Parades, street festivals, and speeches mark Juneteenth across the U.S

With street parties, the trumpets, drums of marching bands, speeches, and a few political rallies, people across the United States marked Juneteenth this weekend, a jubilee commemorating the end of the legal enslavement of Black Americans.

Parades, street festivals mark Juneteenth

Events started on Friday and continued through Sunday featuring concerts at San Francisco’s Golden Gate Park, freedom walks in Galveston, Texas, and jazz music in New York City’s Harlem neighborhood.

“This is America’s holiday, not just African Americans’ holiday,” said Gerald Griggs, the Georgia state president of the NAACP civil rights organization. “It’s the true Independence Day, the day when all Americans were free.”

Juneteenth, or June 19th, marks the day in 1865 when a Union general informed a group of enslaved people in Texas that they were free. President Abraham Lincoln’s Emancipation Proclamation became effective in 1863, during the Civil War, but could not be implemented until Union troops wrested areas from Confederate control.

Parades, street festivals, and speeches mark Juneteenth

In 2021, President Joe Biden made Juneteenth a federally recognized holiday, and most states and many companies give it recognition and hold celebrations. In a proclamation on Friday, Biden remarked on the 10 people slain in a racist mass shooting in Buffalo, New York, on May 14. “We must stand together against white supremacy and show that bigotry and hate have no safe harbor in America,” the proclamation said.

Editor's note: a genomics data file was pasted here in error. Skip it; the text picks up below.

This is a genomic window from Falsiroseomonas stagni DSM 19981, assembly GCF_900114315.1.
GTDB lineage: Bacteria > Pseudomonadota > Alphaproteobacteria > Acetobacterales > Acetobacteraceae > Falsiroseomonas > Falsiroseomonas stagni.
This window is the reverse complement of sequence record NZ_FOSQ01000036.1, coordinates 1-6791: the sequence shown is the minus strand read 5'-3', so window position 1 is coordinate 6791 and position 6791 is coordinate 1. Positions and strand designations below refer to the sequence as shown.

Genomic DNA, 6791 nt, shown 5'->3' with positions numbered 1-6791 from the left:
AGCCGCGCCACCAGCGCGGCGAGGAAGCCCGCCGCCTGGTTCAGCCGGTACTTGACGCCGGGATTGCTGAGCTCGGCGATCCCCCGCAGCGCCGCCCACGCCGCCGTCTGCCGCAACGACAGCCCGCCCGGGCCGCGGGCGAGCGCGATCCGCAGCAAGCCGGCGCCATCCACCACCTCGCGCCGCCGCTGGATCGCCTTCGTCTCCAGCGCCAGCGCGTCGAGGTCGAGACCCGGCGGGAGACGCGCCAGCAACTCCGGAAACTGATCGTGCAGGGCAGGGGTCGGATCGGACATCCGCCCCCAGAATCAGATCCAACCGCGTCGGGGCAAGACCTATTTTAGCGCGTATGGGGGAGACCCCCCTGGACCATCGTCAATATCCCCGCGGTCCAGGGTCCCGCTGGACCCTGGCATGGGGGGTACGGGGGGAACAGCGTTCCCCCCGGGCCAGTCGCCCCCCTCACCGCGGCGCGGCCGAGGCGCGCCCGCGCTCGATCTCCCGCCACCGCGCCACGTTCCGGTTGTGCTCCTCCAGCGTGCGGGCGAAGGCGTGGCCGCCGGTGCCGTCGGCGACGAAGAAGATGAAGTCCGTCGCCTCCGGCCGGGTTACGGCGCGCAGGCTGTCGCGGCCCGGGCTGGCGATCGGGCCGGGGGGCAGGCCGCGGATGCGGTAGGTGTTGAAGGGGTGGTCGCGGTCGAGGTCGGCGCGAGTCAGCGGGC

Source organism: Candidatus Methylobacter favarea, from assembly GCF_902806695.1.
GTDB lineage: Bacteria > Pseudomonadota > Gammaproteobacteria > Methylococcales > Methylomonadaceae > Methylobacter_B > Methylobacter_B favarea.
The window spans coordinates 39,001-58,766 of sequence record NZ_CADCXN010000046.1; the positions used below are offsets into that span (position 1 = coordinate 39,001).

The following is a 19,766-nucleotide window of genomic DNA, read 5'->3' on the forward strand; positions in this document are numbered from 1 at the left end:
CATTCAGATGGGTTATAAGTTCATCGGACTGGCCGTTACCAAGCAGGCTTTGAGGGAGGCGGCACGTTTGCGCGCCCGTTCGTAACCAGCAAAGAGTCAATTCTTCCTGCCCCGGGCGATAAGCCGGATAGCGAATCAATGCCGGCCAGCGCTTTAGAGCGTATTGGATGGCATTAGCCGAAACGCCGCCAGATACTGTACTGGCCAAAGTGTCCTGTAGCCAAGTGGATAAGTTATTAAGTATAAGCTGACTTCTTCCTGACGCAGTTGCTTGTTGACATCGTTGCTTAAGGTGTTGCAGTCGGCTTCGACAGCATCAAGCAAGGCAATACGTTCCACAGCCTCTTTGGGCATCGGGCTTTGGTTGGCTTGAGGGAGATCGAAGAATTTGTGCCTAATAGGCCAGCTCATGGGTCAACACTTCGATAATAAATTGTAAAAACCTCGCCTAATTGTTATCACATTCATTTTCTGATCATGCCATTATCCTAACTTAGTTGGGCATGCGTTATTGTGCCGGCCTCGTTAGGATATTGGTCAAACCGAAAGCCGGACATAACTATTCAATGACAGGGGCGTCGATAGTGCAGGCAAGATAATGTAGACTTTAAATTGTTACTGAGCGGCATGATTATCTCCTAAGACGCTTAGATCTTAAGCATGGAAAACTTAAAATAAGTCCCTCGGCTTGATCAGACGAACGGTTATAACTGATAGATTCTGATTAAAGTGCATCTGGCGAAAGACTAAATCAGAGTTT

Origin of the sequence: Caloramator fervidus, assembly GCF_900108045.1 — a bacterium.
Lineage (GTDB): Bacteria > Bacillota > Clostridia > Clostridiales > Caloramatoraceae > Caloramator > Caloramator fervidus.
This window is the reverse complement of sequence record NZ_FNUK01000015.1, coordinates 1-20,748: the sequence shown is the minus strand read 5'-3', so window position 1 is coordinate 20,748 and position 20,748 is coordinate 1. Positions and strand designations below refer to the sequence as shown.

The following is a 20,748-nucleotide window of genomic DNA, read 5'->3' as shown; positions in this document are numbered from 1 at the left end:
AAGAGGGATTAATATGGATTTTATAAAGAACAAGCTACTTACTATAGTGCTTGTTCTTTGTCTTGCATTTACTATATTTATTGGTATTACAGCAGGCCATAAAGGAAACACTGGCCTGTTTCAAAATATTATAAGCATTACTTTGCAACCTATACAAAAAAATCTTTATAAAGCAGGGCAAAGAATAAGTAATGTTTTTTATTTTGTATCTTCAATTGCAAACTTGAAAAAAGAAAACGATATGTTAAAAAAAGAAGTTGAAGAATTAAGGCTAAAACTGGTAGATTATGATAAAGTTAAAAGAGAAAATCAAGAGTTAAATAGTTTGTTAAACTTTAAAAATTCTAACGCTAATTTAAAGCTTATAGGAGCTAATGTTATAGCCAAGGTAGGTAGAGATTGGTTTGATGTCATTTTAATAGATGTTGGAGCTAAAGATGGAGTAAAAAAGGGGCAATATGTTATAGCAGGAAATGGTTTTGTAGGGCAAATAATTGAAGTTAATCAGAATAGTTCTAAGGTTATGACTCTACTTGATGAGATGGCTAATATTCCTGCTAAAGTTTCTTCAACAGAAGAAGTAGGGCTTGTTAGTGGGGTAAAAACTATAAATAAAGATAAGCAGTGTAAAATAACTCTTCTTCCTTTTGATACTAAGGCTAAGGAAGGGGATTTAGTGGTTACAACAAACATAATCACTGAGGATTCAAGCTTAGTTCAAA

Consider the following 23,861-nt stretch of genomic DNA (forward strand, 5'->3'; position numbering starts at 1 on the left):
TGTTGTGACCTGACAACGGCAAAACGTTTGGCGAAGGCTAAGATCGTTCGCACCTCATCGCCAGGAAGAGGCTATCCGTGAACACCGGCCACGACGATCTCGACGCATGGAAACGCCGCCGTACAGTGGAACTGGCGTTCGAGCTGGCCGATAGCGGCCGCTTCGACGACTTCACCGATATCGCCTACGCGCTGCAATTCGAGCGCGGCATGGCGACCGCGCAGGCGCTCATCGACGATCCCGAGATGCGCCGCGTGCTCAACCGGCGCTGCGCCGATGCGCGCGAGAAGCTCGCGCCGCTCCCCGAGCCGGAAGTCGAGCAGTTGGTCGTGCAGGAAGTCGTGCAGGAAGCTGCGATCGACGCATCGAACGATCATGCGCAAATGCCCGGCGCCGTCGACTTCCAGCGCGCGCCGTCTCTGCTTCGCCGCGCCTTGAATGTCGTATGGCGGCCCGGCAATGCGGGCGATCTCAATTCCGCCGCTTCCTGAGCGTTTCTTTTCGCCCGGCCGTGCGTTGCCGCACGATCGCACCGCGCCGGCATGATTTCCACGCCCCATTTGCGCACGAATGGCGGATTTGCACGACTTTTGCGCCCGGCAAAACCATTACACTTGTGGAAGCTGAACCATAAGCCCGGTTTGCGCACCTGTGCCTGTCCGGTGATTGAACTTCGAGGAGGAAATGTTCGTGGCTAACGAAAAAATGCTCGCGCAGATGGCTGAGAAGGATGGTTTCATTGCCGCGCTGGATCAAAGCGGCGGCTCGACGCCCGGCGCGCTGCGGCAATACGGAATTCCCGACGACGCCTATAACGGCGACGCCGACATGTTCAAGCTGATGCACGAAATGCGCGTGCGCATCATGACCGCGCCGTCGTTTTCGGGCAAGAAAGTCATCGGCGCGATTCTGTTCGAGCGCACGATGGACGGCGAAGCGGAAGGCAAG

Griggs said Juneteenth – commemorated by Black people for generations – is a somber moment to reflect on the need for reforms on voting rights, prisons, and law enforcement seen by many Black Americans as discriminatory. But he also urged all Americans to “go have fun, enjoy the party.” Atlanta began with a festival in the heart of the city on Friday and a parade beginning at the historic Ebenezer Baptist Church where Civil Rights leader Martin Luther King Jr. preached.

Caroline Ware, 64, a homemaker, was wading through the crowds and colorful tents and bandstands in Atlanta to reach a food truck for a jerk chicken and curry snack. “I’ll be honest, this is great fun, but I worry the young people don’t think enough about what it means,” Ware said. “I lived here through the Civil Rights movement, heard the Rev. King here. He’d say we have more work in front of us.”

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